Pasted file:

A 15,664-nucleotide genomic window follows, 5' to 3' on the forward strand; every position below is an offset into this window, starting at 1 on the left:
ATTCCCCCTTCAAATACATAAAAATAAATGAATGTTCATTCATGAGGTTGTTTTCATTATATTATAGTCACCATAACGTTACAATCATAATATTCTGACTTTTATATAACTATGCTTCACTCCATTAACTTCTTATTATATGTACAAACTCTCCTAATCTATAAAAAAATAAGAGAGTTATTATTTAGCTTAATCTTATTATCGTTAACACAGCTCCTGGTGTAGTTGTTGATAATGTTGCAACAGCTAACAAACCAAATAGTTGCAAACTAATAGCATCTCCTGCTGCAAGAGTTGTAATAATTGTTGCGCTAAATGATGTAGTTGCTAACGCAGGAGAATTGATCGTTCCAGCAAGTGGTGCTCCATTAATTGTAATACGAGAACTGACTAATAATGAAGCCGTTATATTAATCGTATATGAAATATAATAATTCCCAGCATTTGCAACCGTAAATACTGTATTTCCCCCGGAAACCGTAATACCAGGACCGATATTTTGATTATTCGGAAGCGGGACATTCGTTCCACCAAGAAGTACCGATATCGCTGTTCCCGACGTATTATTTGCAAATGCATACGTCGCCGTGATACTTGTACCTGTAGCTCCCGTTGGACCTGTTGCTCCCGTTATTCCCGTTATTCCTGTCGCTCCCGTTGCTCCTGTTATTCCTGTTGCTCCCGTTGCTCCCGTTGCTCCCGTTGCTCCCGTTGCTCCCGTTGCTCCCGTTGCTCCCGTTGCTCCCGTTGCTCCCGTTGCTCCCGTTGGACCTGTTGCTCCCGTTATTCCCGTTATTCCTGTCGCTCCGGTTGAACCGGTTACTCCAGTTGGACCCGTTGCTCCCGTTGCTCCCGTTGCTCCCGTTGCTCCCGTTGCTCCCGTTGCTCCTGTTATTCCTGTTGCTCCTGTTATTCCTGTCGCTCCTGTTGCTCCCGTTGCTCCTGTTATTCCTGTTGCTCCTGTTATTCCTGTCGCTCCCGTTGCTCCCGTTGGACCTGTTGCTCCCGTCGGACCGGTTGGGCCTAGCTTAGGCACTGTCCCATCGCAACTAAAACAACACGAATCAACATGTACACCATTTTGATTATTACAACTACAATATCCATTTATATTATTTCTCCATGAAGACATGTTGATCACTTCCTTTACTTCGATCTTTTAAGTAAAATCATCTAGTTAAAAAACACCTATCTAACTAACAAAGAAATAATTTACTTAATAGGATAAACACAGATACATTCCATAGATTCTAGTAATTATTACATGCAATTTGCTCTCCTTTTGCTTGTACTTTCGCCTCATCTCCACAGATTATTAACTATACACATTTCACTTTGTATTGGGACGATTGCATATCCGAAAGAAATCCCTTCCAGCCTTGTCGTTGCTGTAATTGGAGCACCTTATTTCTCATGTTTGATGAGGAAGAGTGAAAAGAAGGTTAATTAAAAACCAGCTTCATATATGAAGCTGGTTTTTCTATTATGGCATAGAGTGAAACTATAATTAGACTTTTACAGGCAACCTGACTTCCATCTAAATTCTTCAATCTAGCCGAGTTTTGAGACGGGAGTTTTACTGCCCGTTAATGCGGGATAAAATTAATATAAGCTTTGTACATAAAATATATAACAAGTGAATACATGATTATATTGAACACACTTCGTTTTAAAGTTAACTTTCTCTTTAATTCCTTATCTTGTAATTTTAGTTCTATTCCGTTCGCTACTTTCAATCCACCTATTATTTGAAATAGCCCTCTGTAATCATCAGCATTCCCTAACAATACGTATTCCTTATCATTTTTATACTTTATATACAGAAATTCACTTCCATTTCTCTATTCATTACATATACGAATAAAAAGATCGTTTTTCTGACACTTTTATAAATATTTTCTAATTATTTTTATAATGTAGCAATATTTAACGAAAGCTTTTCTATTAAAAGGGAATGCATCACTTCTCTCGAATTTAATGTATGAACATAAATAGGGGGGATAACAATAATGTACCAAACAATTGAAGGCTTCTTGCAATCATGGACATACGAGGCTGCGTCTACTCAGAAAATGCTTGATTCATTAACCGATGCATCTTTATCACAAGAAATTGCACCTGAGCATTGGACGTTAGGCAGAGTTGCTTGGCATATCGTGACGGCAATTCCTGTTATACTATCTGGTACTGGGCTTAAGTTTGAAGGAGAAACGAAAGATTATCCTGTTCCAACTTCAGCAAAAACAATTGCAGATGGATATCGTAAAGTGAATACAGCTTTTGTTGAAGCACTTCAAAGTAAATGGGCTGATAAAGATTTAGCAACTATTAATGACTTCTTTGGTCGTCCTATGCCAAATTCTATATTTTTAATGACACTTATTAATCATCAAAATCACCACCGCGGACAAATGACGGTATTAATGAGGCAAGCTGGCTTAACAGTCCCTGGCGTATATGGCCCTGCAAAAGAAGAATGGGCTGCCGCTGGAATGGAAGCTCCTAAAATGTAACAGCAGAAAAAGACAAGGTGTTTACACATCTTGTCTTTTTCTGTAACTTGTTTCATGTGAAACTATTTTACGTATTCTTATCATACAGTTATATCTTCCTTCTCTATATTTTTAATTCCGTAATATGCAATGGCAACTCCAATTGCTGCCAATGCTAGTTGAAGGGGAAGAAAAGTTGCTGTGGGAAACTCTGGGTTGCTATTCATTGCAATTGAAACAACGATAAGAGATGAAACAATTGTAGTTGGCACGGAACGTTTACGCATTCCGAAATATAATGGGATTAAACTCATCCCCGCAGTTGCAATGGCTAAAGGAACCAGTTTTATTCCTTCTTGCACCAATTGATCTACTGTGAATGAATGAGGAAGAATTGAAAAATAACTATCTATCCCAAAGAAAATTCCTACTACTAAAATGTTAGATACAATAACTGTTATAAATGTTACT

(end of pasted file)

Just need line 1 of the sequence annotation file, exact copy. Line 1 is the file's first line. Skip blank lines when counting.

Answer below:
A 15,664-nucleotide genomic window follows, 5' to 3' on the forward strand; every position below is an offset into this window, starting at 1 on the left: